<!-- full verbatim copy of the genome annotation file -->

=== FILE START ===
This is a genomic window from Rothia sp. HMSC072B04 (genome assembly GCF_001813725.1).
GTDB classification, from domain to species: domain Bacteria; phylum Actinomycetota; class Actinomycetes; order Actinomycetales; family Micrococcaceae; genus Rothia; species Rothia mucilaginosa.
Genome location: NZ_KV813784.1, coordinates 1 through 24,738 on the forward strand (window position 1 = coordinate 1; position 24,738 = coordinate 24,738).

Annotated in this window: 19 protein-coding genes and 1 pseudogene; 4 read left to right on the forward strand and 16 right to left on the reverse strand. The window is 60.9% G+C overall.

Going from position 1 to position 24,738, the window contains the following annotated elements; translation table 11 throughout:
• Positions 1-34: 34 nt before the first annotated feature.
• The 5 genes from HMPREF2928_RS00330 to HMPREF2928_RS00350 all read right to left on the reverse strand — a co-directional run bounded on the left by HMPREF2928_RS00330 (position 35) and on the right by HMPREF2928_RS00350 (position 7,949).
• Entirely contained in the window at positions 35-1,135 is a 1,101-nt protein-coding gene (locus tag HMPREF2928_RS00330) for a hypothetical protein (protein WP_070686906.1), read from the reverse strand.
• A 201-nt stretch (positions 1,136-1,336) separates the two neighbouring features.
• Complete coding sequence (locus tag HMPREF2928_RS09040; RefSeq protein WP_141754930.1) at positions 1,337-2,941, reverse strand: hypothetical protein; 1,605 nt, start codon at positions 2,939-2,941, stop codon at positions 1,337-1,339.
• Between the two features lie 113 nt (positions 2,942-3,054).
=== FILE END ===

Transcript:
This is a genomic window from Rothia sp. HMSC072B04 (genome assembly GCF_001813725.1).
GTDB classification, from domain to species: domain Bacteria; phylum Actinomycetota; class Actinomycetes; order Actinomycetales; family Micrococcaceae; genus Rothia; species Rothia mucilaginosa.
Genome location: NZ_KV813784.1, coordinates 1 through 24,738 on the forward strand (window position 1 = coordinate 1; position 24,738 = coordinate 24,738).

Annotated in this window: 19 protein-coding genes and 1 pseudogene; 4 read left to right on the forward strand and 16 right to left on the reverse strand. The window is 60.9% G+C overall.

Going from position 1 to position 24,738, the window contains the following annotated elements; translation table 11 throughout:
• Positions 1-34: 34 nt before the first annotated feature.
• The 5 genes from HMPREF2928_RS00330 to HMPREF2928_RS00350 all read right to left on the reverse strand — a co-directional run bounded on the left by HMPREF2928_RS00330 (position 35) and on the right by HMPREF2928_RS00350 (position 7,949).
• Entirely contained in the window at positions 35-1,135 is a 1,101-nt protein-coding gene (locus tag HMPREF2928_RS00330) for a hypothetical protein (protein WP_070686906.1), read from the reverse strand.
• A 201-nt stretch (positions 1,136-1,336) separates the two neighbouring features.
• Complete coding sequence (locus tag HMPREF2928_RS09040; RefSeq protein WP_141754930.1) at positions 1,337-2,941, reverse strand: hypothetical protein; 1,605 nt, start codon at positions 2,939-2,941, stop codon at positions 1,337-1,339.
• Between the two features lie 113 nt (positions 2,942-3,054).